It seemed crazy for the United Conservative Party government of Premier Jason Kenney to pick a fight with the province’s doctors in the middle of a pandemic.
Still, if you believe the Roman proverb that fortune favours the brave and look at the world from Kenney’s ideological perspective, you can understand why he might have thought a bold attack on the most expensive component in the public health-care system might be worth the risk.
If the docs could be persuaded there was no hope the government would yield — and also be convinced there was something in it for them if they were to give up and go with the flow — the UCP might just achieve the dream of the neoliberal right to hole Canadian public health insurance below the waterline.
But you’ll notice the Romans didn’t say, “Fortune favours the foolhardy” — because history suggests pretty strongly she doesn’t.
Like doctors, nurses are medical professionals on the front lines of health care. Unlike doctors, they tend to be salaried employees of large health-care organizations. There’s no credible case to be made that privatizing public health care will somehow work in their interest.
So while most doctors will defend the obvious merits of public health care, there will always be a few who can be wedged away from the Alberta Medical Association’s bargaining positions with the promise of big bucks from themselves. That isn’t going to work as well with nurses, because they’re always going to be wage slaves, just like the rest of us.
So, what’s leading the Kenney government to flirt with the idea of starting a war on nurses at the same time as it’s prosecuting a war on docs? Surely even Tyler Shandro, Kenney’s intemperate health minister, isn’t that dumb!
That presumably explains why it was Finance Minister Travis Toews who fired off an intemperate press release last week attacking the nurses’ union for refusing to go along with the government’s plan to put off contract negotiations with health-care unions until the COVID-19 crisis has passed and the UCP could get back to its plan to lay off nurses and other unionized health-care workers without political consequences.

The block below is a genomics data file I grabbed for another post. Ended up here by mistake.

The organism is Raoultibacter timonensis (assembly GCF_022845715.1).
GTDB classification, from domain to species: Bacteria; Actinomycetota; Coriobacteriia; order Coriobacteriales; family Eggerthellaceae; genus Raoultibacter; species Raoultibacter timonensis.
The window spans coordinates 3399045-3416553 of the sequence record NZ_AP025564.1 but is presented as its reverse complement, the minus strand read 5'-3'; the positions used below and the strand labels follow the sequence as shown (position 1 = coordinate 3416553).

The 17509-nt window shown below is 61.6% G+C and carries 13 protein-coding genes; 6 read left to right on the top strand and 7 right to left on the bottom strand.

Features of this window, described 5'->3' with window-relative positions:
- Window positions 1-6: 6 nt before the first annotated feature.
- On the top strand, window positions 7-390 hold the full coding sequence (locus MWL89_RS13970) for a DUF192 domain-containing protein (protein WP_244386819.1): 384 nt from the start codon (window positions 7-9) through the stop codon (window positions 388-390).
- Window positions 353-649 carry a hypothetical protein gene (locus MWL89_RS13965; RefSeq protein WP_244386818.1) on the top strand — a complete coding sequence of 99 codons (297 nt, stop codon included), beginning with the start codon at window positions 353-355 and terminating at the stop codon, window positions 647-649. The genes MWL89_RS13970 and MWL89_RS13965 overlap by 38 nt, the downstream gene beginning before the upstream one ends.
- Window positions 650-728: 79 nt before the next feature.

“AHS offered job security during the pandemic in exchange for a pause in negotiations until March 31, 2021,” Toews said in his petulant press release, omitting to note why this isn’t a very good deal from the nurses’ perspective.
“It is regrettable that UNA’s union leadership has decided to play games in the media around this common sense offer to a pause bargaining (sic),” he huffed.
“UNA’s overreaching and disingenuous demand for indefinite job security is a shameful effort to take advantage of a health crisis,” Toews continued, misrepresenting the union’s position that there should be no layoffs during the pandemic when everyone’s priority ought to be the health of Albertans and accusing the union of dishonesty for taking a completely straightforward position.
It shouldn’t require Dale Carnegie to explain to Toews why that’s no way to win friends and influence people.
“By insulting Alberta nurses and refusing to postpone a government plan to lay off at least 750 nurses until after a new collective agreement is in place, Mr. Toews is generating considerable uncertainty in the health-care system,” UNA labour relations director David Harrigan said in the union’s response to the minister’s unexpected broadside.
“To do this on the day Alberta reported its highest number of new COVID-19 cases since the onset of the pandemic is almost incomprehensible,” he added.
The layoff plan cited by Harrigan is not just speculation, by the way, or NDP propaganda, as the government’s “issues managers” are likely to pretend.
In November 2019, Alberta Health Services clearly indicated to United Nurses of Alberta its intention to lay off 750 registered nurses as a first step of a planned reorganization, with more to follow.
Then came the coronavirus, a genuine public health-care crisis, and practical politics demanded the plan be put on hold.
This explains why the government is now so anxious to put bargaining for new contracts with all of its major health care unions onto the back burner: Because it knows that in the midst of a pandemic the public would be horrified to be reminded of what it has in mind, and it understands that under the law of the land it will be required to disclose the details of its plans in bargaining.
It doesn’t fully explain Toews’s verbal temper tantrum, which suggests the finance minister either doesn’t understand or care how collective bargaining is required by law to work.
But as a former union president of my acquaintance, now retired from the fray, put it: “The nurses should send the finance minister a thank you note. Misinformation allows informed clarification.”
“Those guys won’t bargain well,” he added. “There’s hardly anyone in the UCP with any experience in that world.”
Those that do know the drill, moreover, like Labour Minister Jason Copping, are unlikely to be paid much heed.
What will the UCP do next if its bluff doesn’t work? Recent history suggests something heavy handed — more unconstitutional legislation, perhaps.
The legislature is scheduled to meet again on October 20. So keep an eye on the order paper.
After more than a year in power, the UCP doesn’t have a lot of successes to point to. But while they can hardly be dizzy with success as they’d like us to believe, they can still be dizzy with excess, so brace is yourselves for more pandemic pandemonium.
David Climenhaga, author of the Alberta Diary blog, is a journalist, author, journalism teacher, poet and trade union communicator who has worked in senior writing and editing positions at The Globe and Mail and the Calgary Herald.
Image: David J. Climenhaga